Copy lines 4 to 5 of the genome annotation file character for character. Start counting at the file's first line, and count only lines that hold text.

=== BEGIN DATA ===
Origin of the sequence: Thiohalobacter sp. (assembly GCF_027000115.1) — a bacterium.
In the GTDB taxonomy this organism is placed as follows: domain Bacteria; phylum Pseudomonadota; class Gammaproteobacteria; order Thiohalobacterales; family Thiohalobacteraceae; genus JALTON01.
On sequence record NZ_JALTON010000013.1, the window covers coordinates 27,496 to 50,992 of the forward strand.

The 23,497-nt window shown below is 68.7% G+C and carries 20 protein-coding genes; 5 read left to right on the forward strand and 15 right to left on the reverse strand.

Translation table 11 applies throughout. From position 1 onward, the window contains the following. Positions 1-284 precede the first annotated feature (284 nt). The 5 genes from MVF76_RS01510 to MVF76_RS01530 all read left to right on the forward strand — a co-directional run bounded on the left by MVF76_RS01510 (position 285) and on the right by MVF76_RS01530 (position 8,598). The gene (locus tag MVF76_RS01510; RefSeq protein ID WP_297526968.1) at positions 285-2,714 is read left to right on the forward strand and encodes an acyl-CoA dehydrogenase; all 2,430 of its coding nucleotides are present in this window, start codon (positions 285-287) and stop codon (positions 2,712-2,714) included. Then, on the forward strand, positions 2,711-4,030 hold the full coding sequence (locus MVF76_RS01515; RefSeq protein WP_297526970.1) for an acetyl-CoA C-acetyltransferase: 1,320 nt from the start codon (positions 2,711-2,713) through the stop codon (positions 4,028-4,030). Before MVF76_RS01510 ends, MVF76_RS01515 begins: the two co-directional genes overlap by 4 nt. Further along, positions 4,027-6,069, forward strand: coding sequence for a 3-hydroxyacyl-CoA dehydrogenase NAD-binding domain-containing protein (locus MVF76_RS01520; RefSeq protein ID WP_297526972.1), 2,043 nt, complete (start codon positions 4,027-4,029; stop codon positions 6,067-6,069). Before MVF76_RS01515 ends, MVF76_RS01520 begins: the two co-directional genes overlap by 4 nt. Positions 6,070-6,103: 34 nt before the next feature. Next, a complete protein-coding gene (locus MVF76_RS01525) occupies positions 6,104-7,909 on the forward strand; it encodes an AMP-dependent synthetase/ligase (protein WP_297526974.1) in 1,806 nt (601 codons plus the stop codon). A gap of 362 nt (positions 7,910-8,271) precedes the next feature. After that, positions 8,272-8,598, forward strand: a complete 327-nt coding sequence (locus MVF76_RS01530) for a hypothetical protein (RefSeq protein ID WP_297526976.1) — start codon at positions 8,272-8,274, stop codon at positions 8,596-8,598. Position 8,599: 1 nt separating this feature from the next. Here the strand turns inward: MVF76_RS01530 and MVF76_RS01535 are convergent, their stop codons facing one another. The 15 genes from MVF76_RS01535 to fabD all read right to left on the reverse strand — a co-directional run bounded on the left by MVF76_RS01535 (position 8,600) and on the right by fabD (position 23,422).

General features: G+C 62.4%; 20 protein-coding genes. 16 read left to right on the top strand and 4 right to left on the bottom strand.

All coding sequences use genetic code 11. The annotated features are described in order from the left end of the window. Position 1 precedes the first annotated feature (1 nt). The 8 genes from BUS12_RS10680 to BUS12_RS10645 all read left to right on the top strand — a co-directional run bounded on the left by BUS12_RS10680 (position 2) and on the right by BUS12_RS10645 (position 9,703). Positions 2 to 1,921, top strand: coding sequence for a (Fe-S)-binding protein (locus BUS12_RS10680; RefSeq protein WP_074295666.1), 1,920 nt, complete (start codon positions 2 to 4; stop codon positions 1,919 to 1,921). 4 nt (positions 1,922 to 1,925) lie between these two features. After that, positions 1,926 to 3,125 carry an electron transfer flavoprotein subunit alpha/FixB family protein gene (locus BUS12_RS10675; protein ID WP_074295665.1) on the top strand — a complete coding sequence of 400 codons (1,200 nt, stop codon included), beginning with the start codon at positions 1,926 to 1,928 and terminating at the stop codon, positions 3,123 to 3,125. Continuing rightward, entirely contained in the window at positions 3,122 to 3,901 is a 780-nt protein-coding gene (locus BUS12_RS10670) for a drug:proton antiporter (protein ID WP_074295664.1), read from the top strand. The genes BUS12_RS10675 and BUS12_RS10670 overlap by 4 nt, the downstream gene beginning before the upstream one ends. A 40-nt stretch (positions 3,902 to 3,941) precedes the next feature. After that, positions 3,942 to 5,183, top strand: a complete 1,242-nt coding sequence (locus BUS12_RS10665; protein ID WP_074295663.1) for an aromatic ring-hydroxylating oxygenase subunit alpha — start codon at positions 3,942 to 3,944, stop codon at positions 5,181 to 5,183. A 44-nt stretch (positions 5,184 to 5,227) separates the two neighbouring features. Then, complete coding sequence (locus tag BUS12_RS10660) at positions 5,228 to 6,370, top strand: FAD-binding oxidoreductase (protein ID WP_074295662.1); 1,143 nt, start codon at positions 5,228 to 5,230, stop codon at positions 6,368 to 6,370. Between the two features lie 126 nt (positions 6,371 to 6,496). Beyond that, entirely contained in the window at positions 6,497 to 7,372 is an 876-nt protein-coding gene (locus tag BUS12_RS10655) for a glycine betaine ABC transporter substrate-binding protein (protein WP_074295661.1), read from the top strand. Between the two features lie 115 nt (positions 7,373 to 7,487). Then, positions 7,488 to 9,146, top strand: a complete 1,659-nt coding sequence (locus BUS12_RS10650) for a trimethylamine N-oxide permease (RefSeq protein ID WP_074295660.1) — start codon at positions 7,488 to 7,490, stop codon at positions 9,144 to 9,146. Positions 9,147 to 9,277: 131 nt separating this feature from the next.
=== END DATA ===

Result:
The 23,497-nt window shown below is 68.7% G+C and carries 20 protein-coding genes; 5 read left to right on the forward strand and 15 right to left on the reverse strand.

Translation table 11 applies throughout. From position 1 onward, the window contains the following. Positions 1-284 precede the first annotated feature (284 nt). The 5 genes from MVF76_RS01510 to MVF76_RS01530 all read left to right on the forward strand — a co-directional run bounded on the left by MVF76_RS01510 (position 285) and on the right by MVF76_RS01530 (position 8,598). The gene (locus tag MVF76_RS01510; RefSeq protein ID WP_297526968.1) at positions 285-2,714 is read left to right on the forward strand and encodes an acyl-CoA dehydrogenase; all 2,430 of its coding nucleotides are present in this window, start codon (positions 285-287) and stop codon (positions 2,712-2,714) included. Then, on the forward strand, positions 2,711-4,030 hold the full coding sequence (locus MVF76_RS01515; RefSeq protein WP_297526970.1) for an acetyl-CoA C-acetyltransferase: 1,320 nt from the start codon (positions 2,711-2,713) through the stop codon (positions 4,028-4,030). Before MVF76_RS01510 ends, MVF76_RS01515 begins: the two co-directional genes overlap by 4 nt. Further along, positions 4,027-6,069, forward strand: coding sequence for a 3-hydroxyacyl-CoA dehydrogenase NAD-binding domain-containing protein (locus MVF76_RS01520; RefSeq protein ID WP_297526972.1), 2,043 nt, complete (start codon positions 4,027-4,029; stop codon positions 6,067-6,069). Before MVF76_RS01515 ends, MVF76_RS01520 begins: the two co-directional genes overlap by 4 nt. Positions 6,070-6,103: 34 nt before the next feature. Next, a complete protein-coding gene (locus MVF76_RS01525) occupies positions 6,104-7,909 on the forward strand; it encodes an AMP-dependent synthetase/ligase (protein WP_297526974.1) in 1,806 nt (601 codons plus the stop codon). A gap of 362 nt (positions 7,910-8,271) precedes the next feature. After that, positions 8,272-8,598, forward strand: a complete 327-nt coding sequence (locus MVF76_RS01530) for a hypothetical protein (RefSeq protein ID WP_297526976.1) — start codon at positions 8,272-8,274, stop codon at positions 8,596-8,598. Position 8,599: 1 nt separating this feature from the next. Here the strand turns inward: MVF76_RS01530 and MVF76_RS01535 are convergent, their stop codons facing one another. The 15 genes from MVF76_RS01535 to fabD all read right to left on the reverse strand — a co-directional run bounded on the left by MVF76_RS01535 (position 8,600) and on the right by fabD (position 23,422).